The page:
Small pockets of this media culture still exist - for instance, local Brisbane community radio station 4ZZZ is known for producing experimental, non-mainstream content, and held its recent fundraising drive around the theme of ‘Keep Brisbane Weird’. However, as the public is more and more displaced by the consumer - inevitable in a media landscape where profit is the key consideration - weird content is likely to disappear from our screens, newspapers, and radios.
This is, of course, already happening: many media outlets have traded deep investigative journalism and experimental expression for commercialisation and sensationalism. This is often be justified in terms of giving people (that is, consumers) ‘what they want’, but in fact the opposite is true: alienation from the media has never been greater. Many of today’s mainstream media outlets are looked upon by the general public with scorn as either elite, out-of-touch institutions, peddlers of ‘fake news’, or tabloid fear-mongerers. They are not, of course, entirely wrong. The profit-driven logic of today’s media landscape - of which the Nine-Fairfax merger is only the latest symptom - is largely incapable of producing truly media products that represent people’s voices and speak to their experiences.
How could this be fixed? Tighter media ownership laws - although crucial - are not the only ingredient. Other measures are necessary to restoring greater democratic control over the media landscape: for a start, substantially expanding funding of publicly-owned broadcasters (in a recent speech, UK Labour leader Jeremy Corbyn suggested that this could be funded via a tax on Facebook and other tech companies). The Nine-Fairfax merger also raises important questions around the kinds of decisions that profit-driven boards make, as opposed to the kinds of decisions staff - who make the products on which a company is based - would make, given their own interests. If given the choice, would the the journalists, technicians, camera people and editors who make and run the core of the business at Fairfax have come to the same conclusion as the corporate bosses who orchestrated the merger? Policy proposals in the UK and the US have sought to find ways to challenge corporate power and give workers a meaningful stake and say in how companies are run - UK Labour have proposed ownership funds that would create worker ownership over companies; in the US, the Democrats have proposed an ‘accountable capitalist bill’ that would mandate worker representation on boards, similar to decades-old co-determination laws in Germany that have been successful in helping workers resist job cuts. In the media industry, some actions toward greater democratic control of companies could include expanding the Guardian’s model of journalists electing chief editors across all media companies; or creating democratically-elected positions on the ABC Board of Directors.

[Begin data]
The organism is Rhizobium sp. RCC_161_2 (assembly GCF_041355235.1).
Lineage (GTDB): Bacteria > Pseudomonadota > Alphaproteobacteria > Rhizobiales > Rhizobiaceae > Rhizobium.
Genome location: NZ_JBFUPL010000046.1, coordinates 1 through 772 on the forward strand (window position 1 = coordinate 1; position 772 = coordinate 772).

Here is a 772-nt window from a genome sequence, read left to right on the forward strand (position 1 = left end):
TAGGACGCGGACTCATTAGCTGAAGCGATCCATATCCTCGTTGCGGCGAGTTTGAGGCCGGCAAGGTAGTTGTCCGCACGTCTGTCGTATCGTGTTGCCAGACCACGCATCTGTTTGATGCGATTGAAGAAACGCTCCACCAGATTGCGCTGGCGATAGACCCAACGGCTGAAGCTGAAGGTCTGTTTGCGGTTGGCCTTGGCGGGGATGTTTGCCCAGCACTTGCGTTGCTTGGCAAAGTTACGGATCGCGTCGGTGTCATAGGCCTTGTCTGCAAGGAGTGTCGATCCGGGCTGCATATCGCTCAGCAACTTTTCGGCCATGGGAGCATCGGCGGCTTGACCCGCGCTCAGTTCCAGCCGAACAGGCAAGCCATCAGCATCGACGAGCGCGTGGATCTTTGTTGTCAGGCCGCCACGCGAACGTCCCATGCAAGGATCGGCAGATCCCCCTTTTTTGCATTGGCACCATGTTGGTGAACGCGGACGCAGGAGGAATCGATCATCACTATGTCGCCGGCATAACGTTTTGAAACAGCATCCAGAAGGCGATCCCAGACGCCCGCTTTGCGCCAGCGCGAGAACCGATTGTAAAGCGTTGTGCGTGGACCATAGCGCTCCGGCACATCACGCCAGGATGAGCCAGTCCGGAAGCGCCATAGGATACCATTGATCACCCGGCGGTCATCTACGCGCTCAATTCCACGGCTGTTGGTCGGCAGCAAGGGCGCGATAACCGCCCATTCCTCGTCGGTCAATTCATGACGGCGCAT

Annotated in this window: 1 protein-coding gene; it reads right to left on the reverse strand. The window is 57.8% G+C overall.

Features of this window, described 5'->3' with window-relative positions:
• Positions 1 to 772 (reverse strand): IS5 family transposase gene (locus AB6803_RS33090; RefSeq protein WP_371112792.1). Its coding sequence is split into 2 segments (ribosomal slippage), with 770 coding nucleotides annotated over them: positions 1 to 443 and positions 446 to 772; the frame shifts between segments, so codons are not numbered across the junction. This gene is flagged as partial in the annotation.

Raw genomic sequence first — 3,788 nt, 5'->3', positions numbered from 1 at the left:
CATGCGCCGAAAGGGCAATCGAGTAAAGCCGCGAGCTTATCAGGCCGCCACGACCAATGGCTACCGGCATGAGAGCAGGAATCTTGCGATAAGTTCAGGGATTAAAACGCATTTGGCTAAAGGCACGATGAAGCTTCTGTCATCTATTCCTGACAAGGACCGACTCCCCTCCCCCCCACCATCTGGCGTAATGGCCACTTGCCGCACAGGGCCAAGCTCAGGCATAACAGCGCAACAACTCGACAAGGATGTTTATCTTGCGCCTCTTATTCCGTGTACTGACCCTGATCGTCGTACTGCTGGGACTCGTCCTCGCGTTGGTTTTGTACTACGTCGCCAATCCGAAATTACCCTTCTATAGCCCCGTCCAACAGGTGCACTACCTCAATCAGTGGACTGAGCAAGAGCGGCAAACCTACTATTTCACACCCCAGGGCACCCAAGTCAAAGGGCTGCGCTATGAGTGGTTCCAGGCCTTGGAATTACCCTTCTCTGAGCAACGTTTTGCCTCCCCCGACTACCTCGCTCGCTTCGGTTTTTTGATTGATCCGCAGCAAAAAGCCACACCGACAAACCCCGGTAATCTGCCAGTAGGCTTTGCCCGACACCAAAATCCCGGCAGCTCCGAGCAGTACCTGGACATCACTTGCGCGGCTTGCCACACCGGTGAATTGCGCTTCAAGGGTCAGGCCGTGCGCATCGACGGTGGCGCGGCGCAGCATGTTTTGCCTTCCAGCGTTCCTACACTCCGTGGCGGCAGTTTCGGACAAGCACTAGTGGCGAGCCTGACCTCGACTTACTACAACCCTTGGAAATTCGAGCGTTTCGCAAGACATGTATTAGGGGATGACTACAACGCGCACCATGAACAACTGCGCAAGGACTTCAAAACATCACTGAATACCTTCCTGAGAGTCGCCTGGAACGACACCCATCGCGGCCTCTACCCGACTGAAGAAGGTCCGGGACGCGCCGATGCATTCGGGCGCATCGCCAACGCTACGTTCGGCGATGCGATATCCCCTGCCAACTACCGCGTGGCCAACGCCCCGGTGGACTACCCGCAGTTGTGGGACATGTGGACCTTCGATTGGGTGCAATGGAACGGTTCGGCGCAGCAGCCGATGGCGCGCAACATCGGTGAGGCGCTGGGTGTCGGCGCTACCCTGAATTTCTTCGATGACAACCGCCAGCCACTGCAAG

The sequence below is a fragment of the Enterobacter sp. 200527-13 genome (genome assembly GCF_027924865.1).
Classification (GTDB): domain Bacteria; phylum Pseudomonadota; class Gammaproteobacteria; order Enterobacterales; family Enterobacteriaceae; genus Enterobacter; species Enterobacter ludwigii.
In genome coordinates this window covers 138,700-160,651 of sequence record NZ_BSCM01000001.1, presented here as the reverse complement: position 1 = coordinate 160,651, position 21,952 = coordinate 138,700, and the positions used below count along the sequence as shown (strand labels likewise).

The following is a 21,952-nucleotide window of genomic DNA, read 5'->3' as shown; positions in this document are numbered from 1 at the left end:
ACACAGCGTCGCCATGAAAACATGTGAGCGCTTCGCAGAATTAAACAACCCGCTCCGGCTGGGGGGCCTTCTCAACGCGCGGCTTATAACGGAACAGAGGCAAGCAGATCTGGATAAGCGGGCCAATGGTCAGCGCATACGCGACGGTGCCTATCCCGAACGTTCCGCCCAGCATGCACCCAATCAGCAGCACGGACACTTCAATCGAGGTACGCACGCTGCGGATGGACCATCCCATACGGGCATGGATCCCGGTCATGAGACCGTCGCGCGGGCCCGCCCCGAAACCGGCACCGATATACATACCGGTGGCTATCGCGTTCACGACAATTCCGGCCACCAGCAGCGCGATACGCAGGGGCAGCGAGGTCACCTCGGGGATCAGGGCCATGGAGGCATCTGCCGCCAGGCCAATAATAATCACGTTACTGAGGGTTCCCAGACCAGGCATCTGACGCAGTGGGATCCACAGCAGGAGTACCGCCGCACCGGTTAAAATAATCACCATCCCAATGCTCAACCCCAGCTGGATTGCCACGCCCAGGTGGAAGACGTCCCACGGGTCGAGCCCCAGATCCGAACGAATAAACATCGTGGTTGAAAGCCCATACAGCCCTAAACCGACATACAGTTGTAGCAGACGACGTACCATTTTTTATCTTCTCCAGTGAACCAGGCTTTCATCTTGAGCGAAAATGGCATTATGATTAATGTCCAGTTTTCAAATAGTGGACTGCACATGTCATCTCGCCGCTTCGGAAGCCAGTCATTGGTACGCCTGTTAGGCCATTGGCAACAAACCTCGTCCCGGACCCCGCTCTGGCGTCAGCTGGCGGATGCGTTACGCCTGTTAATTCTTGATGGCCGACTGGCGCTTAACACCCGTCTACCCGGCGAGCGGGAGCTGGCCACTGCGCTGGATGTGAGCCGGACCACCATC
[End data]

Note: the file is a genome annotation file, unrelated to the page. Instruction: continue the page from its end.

The merger announced earlier this year elicited initial reactions of concern and even outrage, but these seem to have died away relatively quickly. One of the depressing things about capitalism is - to quote Mark Fisher again - the way it “seamlessly occupies the horizons of the thinkable”. The concentration of corporate power, the decline of quality journalism in favour of media that parrots the interests of capital, and the inability of ordinary people to do anything about it - all these things seem almost inevitable, just part of an unstoppable logic over which we have no control. But it’s worth remembering that media can, and should, represent a lively and vital part of our democratic and cultural lives: a way of speaking truth to power, of holding those at the top to account, and of experimenting with novel and exciting artistic forms. Measures to preserve and expand democracy within the media are worth fighting for - not only to defend what the media is, but to (re)imagine what it could be.
Amy MacMahon is an organiser and sociologist living and working in Meanjin/Brisbane, with interests in community development, social work, climate and food justice and feminism.
Joanna Horton is a writer and radio producer living in Brisbane. Her work has appeared in Overland, StylusLit, The Millions, and The Toast, among other places.